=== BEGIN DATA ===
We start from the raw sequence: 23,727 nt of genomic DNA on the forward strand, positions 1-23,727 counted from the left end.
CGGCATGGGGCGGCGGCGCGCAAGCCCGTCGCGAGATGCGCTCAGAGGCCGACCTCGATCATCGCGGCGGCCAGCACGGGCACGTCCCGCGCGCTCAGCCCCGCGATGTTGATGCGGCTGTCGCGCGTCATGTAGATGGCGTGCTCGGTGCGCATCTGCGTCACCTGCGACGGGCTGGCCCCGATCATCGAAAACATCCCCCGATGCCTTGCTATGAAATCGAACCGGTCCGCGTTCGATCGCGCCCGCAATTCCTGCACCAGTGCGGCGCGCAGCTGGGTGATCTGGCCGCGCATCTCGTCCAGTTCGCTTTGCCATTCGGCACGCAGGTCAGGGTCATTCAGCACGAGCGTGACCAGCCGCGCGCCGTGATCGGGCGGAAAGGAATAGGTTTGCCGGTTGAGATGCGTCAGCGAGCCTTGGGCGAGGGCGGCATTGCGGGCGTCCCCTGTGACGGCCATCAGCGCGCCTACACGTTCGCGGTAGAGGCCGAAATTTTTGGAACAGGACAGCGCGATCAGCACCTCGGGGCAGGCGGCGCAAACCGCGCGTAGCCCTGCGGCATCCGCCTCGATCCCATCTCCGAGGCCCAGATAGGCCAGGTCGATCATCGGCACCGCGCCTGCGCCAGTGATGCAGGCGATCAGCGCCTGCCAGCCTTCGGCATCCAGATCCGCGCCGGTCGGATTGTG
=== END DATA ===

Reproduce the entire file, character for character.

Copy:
We start from the raw sequence: 23,727 nt of genomic DNA on the forward strand, positions 1-23,727 counted from the left end.
CGGCATGGGGCGGCGGCGCGCAAGCCCGTCGCGAGATGCGCTCAGAGGCCGACCTCGATCATCGCGGCGGCCAGCACGGGCACGTCCCGCGCGCTCAGCCCCGCGATGTTGATGCGGCTGTCGCGCGTCATGTAGATGGCGTGCTCGGTGCGCATCTGCGTCACCTGCGACGGGCTGGCCCCGATCATCGAAAACATCCCCCGATGCCTTGCTATGAAATCGAACCGGTCCGCGTTCGATCGCGCCCGCAATTCCTGCACCAGTGCGGCGCGCAGCTGGGTGATCTGGCCGCGCATCTCGTCCAGTTCGCTTTGCCATTCGGCACGCAGGTCAGGGTCATTCAGCACGAGCGTGACCAGCCGCGCGCCGTGATCGGGCGGAAAGGAATAGGTTTGCCGGTTGAGATGCGTCAGCGAGCCTTGGGCGAGGGCGGCATTGCGGGCGTCCCCTGTGACGGCCATCAGCGCGCCTACACGTTCGCGGTAGAGGCCGAAATTTTTGGAACAGGACAGCGCGATCAGCACCTCGGGGCAGGCGGCGCAAACCGCGCGTAGCCCTGCGGCATCCGCCTCGATCCCATCTCCGAGGCCCAGATAGGCCAGGTCGATCATCGGCACCGCGCCTGCGCCAGTGATGCAGGCGATCAGCGCCTGCCAGCCTTCGGCATCCAGATCCGCGCCGGTCGGATTGTG